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Tue 15 May 2018 03:42 PM

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History tells us the danger posed by ISIL has not yet passed

While the extremist group might have lost the main territorial battles, the ideological ones are far from over, writes Hassan Hassan, senior fellow at the Tahrir Institute for Middle East Policy in Washington DC

History tells us the danger posed by ISIL has not yet passed
A vigil for Indian workers murdered in Iraq by ISIS

When ISIL (Daesh) swept through large swathes of northwestern Iraq and eastern Syria in the summer of 2014, its ideology was quickly identified as a vital aspect of the effort to permanently defeat the group. The idea of a caliphate, in particular, was consistently cited as the major driving factor behind young Muslims travelling to join the organisation.

In a briefing in June 2016, Brett McGurk, the US envoy to the global anti-ISIL coalition, made this observation: “When I asked leaders in various capitals what is it that’s driving your young people to this movement, the common denominator is this notion of a historic caliphate.”

That has now all but crumbled; of all the territories ISIL once controlled, only small and scattered pockets remain in eastern, central and southern Syria. The militants continue to have sanctuaries and operate in multiple countries, but they no longer control a viable “caliphate” anywhere.

Against the backdrop of its territorial demise, then, the latest findings of the Arab Youth Survey provide timely insights into how young Arabs view the organisation and its future today.

Declining allure

While ideology was once cited as a driving factor behind ISIL's rise, the majority of young Arabs believe the group and its ideology will be fully defeated (58 percent). This telling finding reflects how ISIL and its appeal are perceived at this critical juncture of the group’s existence. Still, a quick examination of the circumstances relating to the appeal of ISIL over the past four years could offer cautionary tales for governments in the Middle East and beyond.

To start off, ISIL does not require a majority supporting it to continue to exist as a destructive force. Before policymakers and observers woke up to the news that ISIL had taken over Mosul, Iraq’s second-largest city, people from across the region had already turned against it.

The group that called itself the ISIL in Iraq and Syria had already been ridiculed as ISIL, a pejorative acronym that denoted barbarism and savagery. Countless clerics and individuals also used an ancient Islamic label for extremists, khawarij, meaning “outliers” or “rebels”, to describe the group. Critically, the label implied the extremists could be fought and killed without hesitation.

And yet, the group was still able to control approximately one third of Iraq and half of Syria during the summer of 2014. The lesson was that there is more to such groups than just popular appeal or the lack thereof. They also feed on power vacuums, grievances and indifference.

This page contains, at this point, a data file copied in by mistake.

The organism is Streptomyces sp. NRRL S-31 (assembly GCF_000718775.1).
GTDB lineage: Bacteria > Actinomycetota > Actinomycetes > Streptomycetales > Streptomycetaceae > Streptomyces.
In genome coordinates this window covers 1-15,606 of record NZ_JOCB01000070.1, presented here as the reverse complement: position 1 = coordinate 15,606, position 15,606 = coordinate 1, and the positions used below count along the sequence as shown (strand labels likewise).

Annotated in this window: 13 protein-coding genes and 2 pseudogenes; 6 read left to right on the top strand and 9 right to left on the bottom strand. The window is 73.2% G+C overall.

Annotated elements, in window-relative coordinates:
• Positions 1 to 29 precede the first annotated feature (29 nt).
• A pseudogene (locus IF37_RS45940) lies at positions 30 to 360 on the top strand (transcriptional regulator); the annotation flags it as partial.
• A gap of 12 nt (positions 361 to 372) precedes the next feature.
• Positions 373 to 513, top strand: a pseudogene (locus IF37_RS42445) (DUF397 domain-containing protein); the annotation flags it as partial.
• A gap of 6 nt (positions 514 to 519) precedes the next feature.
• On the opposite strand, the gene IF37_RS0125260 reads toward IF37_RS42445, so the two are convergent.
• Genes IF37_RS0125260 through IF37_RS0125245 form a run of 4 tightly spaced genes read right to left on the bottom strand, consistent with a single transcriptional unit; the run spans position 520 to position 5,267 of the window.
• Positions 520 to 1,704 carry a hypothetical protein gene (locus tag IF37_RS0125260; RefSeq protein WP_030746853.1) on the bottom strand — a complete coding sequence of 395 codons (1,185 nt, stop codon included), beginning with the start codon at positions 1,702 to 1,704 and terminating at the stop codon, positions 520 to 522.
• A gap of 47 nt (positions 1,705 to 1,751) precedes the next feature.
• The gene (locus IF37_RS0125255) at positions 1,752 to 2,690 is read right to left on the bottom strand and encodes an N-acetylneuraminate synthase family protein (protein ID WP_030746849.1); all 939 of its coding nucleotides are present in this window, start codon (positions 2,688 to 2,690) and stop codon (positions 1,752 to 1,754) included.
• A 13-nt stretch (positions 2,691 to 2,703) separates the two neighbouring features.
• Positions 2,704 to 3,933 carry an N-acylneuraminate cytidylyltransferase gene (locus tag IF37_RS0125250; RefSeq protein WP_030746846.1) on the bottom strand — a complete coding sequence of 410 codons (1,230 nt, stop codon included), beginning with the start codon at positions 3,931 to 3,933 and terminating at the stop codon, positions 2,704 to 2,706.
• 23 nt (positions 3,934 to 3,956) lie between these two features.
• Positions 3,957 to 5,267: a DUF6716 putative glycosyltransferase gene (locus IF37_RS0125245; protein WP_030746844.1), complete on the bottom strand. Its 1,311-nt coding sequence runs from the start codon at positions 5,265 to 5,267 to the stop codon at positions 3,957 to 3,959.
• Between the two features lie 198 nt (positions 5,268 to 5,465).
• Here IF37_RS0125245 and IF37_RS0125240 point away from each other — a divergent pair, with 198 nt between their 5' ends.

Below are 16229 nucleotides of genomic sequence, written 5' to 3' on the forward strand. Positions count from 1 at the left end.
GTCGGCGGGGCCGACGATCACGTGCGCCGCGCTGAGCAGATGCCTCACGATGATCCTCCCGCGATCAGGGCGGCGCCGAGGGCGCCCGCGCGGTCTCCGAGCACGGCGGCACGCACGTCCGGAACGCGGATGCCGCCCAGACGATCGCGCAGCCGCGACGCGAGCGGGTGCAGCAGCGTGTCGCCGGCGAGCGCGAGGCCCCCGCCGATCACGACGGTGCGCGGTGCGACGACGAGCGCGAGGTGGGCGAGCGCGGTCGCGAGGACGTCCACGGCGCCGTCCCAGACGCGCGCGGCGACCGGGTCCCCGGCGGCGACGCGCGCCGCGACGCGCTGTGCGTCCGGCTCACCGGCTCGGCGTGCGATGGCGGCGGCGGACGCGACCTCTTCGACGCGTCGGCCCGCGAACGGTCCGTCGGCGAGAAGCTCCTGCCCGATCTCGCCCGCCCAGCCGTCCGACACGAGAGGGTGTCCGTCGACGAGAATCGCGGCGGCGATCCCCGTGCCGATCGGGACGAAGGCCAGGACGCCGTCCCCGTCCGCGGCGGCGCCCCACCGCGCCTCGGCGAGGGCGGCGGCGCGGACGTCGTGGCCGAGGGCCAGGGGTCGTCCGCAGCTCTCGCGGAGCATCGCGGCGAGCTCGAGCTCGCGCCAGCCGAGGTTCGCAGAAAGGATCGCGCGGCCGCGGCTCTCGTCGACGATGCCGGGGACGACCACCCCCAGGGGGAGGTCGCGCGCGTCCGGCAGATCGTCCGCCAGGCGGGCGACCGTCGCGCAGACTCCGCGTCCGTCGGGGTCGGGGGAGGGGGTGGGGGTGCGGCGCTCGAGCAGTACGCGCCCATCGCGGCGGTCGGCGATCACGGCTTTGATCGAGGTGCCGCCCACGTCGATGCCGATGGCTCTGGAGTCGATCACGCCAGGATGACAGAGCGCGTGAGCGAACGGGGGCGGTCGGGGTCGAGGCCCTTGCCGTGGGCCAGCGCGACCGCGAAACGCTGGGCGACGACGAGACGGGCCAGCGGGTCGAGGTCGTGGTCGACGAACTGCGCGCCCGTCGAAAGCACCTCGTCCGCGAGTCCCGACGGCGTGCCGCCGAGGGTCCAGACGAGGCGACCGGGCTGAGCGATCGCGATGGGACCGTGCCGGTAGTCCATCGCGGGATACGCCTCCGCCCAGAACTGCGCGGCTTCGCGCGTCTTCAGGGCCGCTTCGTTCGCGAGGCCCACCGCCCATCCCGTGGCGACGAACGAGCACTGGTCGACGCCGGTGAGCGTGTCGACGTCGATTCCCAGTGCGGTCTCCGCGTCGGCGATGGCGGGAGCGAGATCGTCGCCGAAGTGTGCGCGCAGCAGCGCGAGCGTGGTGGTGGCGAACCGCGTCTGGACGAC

When ISIL made those military gains, it counted not just on the existence of a minority of supporters but also on the fact that the local majority did not feel they had a stake in the fight against it. In other words, for ISIL and like-minded groups, local indifference to them is no less important than active support for their cause. People at the time tended to see it as an extremist group, but most also refrained from resisting it when it rolled into their areas.

The world came to the fight against ISIL several months late in 2014, after the militants had already taken over large swathes of Iraq and Syria.

Before that, in 2008, American and Iraqi officials also proclaimed that ISIL failed to convince Iraqis of its ideology after the group was defeated, arguably more thoroughly than now.

But the group came back, stronger than before. Indeed, a small number of respondents in the survey believe ISIL will regain its territory and establish its caliphate in the future (six percent), and a larger number believe the group will nonetheless remain a significant terrorist threat (18 percent).

The fight isn’t over

ISIL is already recovering in much of Iraq and Syria, not long after its territorial defeat. Instead of holding territories as before, ISIL has reverted to old insurgency tactics to maintain its ability to fight and inflict damage.

These tactics, such as targeted killings and hit-and-run attacks, had a proven record of effectiveness in weakening local police and military forces and preventing residents from joining these institutions from 2008 to 2014. In one of its recent publications, ISIL even claimed that the rates of its attacks have come close to those that preceded its takeover of Mosul in 2014.

ISIL'scontinued attacks are especially effective if they are not met with military and political counter-measures to strengthen security institutions and encourage locals to feel they have a stake in maintaining them.

The optimism that many young Arabs project in the Survey’s findings is betrayed by numerous indications that countries like the US and its allies in the region have little to no interest in rebuilding Iraq and Syria, for instance. It is thus hard to be upbeat about the lasting defeat of extremists when governments are not willing to do what it takes to help keep them defeated.

Similar patterns in 2008 and 2014 of false hopes should not be allowed to happen today. Most young Arabs believe ISIL and its ideology could be fully defeated, but that merely provides an opening for governments in the region and internationally to engage these young people and address grievances that could enable ISIL and other extremists to make a comeback.

Hassan Hassan, senior fellow at the Tahrir Institute for Middle East Policy in Washington DC

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